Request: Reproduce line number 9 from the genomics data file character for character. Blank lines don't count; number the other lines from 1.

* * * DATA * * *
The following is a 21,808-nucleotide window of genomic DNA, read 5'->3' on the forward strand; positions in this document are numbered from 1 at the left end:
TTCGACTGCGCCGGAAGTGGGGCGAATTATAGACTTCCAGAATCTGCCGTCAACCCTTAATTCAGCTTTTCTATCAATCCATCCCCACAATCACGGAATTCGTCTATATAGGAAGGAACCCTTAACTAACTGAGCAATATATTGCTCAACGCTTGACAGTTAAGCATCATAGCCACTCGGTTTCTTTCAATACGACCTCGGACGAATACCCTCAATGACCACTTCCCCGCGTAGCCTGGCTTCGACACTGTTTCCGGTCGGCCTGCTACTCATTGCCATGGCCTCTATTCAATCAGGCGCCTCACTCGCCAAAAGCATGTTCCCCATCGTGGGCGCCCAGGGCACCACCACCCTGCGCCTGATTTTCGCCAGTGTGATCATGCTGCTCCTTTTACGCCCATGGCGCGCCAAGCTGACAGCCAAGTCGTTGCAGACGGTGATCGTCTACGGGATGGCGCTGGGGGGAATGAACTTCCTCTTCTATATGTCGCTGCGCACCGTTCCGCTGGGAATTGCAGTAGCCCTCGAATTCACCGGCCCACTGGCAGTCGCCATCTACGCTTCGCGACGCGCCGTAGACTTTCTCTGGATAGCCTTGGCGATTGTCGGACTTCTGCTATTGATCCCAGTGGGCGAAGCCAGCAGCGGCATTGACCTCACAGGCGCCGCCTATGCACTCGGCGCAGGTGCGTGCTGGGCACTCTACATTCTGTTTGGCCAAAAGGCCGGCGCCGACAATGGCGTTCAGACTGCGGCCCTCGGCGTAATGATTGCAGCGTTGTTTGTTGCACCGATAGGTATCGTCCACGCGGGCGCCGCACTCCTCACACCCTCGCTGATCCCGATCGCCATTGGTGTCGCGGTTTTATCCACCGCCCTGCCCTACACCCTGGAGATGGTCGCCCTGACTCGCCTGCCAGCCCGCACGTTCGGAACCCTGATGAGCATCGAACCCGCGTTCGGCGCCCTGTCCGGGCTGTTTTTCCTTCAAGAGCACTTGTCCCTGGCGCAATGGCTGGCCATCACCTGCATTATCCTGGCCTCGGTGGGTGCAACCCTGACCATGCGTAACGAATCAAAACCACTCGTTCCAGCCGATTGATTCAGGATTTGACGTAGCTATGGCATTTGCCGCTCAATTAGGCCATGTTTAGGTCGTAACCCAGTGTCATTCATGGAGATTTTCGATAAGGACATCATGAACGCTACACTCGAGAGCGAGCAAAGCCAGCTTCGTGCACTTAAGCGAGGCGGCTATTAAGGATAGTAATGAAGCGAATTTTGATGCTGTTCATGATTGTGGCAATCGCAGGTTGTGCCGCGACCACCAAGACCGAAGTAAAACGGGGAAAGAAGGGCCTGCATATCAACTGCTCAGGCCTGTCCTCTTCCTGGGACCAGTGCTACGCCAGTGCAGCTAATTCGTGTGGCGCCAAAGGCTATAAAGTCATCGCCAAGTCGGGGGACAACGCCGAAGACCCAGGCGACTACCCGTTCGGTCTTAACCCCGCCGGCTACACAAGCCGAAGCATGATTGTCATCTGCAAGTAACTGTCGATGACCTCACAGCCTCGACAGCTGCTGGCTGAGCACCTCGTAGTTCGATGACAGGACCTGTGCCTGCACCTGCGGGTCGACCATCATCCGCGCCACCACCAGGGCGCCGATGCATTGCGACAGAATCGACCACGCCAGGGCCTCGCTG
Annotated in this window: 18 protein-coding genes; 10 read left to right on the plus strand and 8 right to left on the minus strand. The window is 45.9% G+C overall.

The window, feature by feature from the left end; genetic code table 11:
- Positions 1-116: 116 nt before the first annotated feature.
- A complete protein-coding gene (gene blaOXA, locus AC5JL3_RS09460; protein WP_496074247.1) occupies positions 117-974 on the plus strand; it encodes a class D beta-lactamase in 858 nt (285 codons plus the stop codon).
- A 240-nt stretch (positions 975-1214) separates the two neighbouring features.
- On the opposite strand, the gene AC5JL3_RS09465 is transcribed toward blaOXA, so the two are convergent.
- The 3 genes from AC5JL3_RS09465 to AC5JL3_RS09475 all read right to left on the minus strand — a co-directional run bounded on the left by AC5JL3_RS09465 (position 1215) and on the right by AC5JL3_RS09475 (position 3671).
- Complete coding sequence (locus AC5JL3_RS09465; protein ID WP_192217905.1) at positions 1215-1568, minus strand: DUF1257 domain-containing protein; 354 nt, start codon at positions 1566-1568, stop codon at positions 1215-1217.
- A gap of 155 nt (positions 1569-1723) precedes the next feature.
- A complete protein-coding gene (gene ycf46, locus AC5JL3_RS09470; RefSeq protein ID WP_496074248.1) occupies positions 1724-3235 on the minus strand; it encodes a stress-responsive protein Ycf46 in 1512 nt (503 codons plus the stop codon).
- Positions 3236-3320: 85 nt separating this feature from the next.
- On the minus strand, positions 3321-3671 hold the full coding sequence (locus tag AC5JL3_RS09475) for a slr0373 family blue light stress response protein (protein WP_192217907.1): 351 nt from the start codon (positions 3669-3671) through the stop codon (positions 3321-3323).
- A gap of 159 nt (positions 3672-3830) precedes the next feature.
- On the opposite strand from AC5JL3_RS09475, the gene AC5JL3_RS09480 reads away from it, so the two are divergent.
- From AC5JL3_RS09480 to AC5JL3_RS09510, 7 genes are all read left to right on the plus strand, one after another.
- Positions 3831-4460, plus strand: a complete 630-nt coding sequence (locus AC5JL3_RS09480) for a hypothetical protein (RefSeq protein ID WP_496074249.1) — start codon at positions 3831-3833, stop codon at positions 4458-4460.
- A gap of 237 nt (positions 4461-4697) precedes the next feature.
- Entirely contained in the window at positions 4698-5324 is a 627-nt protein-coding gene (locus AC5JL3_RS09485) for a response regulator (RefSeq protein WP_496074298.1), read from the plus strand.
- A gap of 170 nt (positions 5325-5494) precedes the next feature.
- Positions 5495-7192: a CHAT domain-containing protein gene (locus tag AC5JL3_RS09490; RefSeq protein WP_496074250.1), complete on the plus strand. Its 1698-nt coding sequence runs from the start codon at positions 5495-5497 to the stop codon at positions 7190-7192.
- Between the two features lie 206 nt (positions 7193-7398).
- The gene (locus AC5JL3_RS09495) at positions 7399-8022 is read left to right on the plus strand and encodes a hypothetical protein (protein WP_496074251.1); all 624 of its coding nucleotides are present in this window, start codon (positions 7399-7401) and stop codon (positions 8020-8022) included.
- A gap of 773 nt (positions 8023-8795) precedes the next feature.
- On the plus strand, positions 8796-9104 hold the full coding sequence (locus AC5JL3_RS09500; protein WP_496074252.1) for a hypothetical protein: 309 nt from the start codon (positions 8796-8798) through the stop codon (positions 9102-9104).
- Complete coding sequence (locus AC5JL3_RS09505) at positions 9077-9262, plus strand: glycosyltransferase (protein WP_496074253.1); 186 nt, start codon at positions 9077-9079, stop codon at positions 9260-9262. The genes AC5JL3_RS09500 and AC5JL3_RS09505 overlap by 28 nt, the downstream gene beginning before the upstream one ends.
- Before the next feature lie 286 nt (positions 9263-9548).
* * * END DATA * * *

- The 3 genes from AC5JL3_RS09465 to AC5JL3_RS09475 all read right to left on the minus strand — a co-directional run bounded on the left by AC5JL3_RS09465 (position 1215) and on the right by AC5JL3_RS09475 (position 3671).